The phone may have dominated fixed income trading but talk is not always cheap. Stephen Gallagher and Paddy Turner discuss why electronic trading will have its day.
What is the history of the company?
Paddy Turner: Rick McVey who is still our chairman and chief executive launched the company in 2000. He had been head of North America fixed income sales at JPMorgan and realised that there was gap in the US market. There was client to dealer electronic trading for government securities and equities but there was not a platform for high grade corporate bonds. The business has developed from there and we now offer electronic trading in 6 fixed income asset classes across 12 currencies including eurobonds, emerging markets, high yield, US agency securities and indices. We opened our doors in Europe in 2001 and went public in 2004 on Nasdaq.
Who is your client base?
Turner: Our client base is twofold – 50 broker/dealers who provide the liquidity for some or all the asset classes on our platform and over 1000 institutional investors in North America and Europe. We are not a retail platform so our institutional base mainly consists of long only asset managers, insurance companies, internally managed pension funds and large wealth managers.
Who do you view as your main competitors?
Turner: Our main competitor has historically been the phone, but the space is rapidly evolving and flow business is increasingly migrating to electronic venues. We see ourselves as offering a complimentary service to the traditional voice broker whose time is increasingly taken up with trades that require a greater degree of hand-holding. The other primary players in our space are TradeWeb and Bloomberg – but we all have different models. Our aim is to harness an increasing share of what we call the sweet spot of institutional credit trading. This tends to be in ticket sizes of €/£10m equivalent or less where we can add real value by providing timely and efficient execution services for our institutional clients.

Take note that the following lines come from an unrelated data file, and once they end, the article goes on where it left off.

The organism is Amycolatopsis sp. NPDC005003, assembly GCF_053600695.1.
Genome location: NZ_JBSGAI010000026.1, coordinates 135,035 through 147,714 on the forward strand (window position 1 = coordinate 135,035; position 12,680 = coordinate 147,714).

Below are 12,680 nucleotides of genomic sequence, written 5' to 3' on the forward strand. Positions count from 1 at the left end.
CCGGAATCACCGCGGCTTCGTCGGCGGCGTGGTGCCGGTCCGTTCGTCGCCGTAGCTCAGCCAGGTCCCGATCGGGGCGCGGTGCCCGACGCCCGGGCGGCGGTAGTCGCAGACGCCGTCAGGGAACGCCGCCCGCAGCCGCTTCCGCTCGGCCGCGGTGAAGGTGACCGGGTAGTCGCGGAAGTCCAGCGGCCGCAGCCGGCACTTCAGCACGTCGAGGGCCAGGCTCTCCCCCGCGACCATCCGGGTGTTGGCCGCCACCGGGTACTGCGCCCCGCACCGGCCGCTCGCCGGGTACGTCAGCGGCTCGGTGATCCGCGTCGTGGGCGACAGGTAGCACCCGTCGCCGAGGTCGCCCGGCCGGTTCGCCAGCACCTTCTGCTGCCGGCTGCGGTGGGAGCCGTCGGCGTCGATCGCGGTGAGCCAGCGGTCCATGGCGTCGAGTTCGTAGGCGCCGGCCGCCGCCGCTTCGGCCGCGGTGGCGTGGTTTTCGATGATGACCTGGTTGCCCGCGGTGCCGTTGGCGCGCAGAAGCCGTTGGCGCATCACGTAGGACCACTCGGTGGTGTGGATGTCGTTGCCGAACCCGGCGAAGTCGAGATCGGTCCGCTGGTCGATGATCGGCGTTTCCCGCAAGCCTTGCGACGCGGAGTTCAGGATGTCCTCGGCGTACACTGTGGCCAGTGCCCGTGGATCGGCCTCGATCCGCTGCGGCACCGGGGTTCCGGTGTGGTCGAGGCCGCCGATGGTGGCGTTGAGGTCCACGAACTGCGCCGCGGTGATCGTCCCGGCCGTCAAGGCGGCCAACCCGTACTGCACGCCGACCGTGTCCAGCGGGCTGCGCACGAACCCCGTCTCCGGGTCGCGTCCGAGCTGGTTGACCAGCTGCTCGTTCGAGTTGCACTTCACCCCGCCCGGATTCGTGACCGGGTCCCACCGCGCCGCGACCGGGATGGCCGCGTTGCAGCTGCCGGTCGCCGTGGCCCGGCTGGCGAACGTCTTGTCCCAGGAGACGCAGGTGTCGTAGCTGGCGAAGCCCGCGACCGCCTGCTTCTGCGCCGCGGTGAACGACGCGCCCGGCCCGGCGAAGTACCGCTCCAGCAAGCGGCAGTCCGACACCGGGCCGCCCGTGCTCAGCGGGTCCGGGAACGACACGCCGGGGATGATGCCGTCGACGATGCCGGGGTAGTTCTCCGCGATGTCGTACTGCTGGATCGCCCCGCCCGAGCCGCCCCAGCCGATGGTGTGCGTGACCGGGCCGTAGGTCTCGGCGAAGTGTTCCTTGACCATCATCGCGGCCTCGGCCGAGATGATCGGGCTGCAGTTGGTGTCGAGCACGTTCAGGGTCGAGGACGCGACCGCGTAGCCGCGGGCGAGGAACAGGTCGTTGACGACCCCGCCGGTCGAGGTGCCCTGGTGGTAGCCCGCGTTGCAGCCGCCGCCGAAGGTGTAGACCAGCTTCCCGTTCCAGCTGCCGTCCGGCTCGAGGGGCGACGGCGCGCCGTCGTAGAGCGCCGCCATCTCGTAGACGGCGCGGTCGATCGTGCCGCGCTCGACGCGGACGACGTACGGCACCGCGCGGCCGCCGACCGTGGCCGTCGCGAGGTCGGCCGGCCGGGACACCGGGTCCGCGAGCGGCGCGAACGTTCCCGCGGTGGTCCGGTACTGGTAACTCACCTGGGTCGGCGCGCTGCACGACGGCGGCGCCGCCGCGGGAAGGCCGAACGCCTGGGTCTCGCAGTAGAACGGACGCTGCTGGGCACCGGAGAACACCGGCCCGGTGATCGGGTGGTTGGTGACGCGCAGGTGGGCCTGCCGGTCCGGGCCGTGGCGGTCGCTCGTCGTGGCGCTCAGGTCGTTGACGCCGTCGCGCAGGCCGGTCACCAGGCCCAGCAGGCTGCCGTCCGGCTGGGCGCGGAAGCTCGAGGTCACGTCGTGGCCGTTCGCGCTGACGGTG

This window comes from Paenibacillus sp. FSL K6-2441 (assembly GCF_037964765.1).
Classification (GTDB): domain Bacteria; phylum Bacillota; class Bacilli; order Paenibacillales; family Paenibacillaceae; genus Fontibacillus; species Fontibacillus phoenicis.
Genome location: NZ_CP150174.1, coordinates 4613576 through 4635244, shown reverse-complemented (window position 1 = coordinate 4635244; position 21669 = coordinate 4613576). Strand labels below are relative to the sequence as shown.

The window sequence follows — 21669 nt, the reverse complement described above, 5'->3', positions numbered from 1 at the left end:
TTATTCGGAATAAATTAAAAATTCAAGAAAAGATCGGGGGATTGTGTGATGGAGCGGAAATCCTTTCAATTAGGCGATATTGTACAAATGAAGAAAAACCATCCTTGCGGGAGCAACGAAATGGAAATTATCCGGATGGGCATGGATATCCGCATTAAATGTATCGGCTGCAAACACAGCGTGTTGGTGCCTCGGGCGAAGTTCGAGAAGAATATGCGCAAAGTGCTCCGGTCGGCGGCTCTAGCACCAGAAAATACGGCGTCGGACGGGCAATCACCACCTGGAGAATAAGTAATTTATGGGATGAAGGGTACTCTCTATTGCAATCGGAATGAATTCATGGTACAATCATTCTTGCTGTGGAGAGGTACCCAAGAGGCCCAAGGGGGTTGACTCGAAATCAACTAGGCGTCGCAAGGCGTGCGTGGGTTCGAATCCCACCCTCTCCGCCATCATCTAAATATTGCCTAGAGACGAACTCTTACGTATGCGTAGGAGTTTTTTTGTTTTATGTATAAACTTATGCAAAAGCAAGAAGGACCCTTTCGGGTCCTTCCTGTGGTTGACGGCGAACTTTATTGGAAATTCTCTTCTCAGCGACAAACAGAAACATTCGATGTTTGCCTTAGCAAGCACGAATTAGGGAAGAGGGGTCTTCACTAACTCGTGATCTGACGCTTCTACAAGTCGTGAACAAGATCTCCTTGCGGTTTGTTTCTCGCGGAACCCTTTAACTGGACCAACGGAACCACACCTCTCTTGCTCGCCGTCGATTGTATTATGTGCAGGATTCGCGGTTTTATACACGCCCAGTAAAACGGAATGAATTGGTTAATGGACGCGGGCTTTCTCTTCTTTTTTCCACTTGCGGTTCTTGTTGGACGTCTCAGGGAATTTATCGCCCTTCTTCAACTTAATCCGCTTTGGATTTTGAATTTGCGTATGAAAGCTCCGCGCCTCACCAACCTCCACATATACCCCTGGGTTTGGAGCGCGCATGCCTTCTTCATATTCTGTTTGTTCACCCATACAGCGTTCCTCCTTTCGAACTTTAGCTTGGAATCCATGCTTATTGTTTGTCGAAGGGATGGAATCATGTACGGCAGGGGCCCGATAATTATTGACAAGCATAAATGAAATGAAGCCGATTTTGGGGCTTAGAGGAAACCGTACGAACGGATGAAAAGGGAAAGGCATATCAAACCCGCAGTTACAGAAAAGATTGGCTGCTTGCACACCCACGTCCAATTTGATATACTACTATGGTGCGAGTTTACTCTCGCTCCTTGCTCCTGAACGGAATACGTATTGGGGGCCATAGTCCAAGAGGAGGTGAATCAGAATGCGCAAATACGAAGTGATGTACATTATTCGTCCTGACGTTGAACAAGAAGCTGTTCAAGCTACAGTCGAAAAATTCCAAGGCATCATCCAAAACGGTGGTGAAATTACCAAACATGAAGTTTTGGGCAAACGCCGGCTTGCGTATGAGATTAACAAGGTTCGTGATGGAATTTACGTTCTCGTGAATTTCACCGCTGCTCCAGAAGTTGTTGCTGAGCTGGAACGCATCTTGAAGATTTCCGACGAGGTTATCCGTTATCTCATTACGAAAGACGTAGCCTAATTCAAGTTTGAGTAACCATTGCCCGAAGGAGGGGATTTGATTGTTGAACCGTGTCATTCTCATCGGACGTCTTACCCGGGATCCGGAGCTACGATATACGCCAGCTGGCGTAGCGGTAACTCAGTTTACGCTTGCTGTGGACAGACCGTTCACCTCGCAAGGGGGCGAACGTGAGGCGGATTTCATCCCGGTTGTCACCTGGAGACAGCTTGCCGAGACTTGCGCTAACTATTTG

Can you tell me about the new dark pool service you are launching?
Turner: We rolled out this new service which we call Market Lists for US products earlier this year and the plan is to introduce the full service for European products in Q3. European clients can already use Market Lists to trade US high-grade corporate and $-denominated emerging markets bonds but that will be expanded to include euro and sterling- denominated eurobonds by mid-year. The service allows investors to efficiently distribute their bid/offer order to the broadest community of market participants. The broker/dealers are a key part of the equation. Clients can direct a trade to their chosen broker while at the same time anonymously making their order visible to all other users on our system. We provide a shop window where people can display their wares and conduct price discovery. This is especially important in today’s marketplace where price transparency and liquidity are both at a premium. This new functionality will not only deepen the liquidity pool we offer but most importantly will benefit both dealer and client traders by increasing the likelihood of each finding a match for their flow.
Is there more hand holding with clients as a result of the financial crisis?
Stephen Gallagher: We have taken advantage of the market conditions and have hired more experienced external facing staff. However, we are not going into competition with the broker dealer. We see our service as bringing efficiency to the process, minimising the cost and enhancing the optionality. Our goal is to provide as much assistance to users, whether it is to dealer/traders, buyside execution desks or the community as a whole to find the other side of the trade.
What are the biggest challenges in today’s marketplace?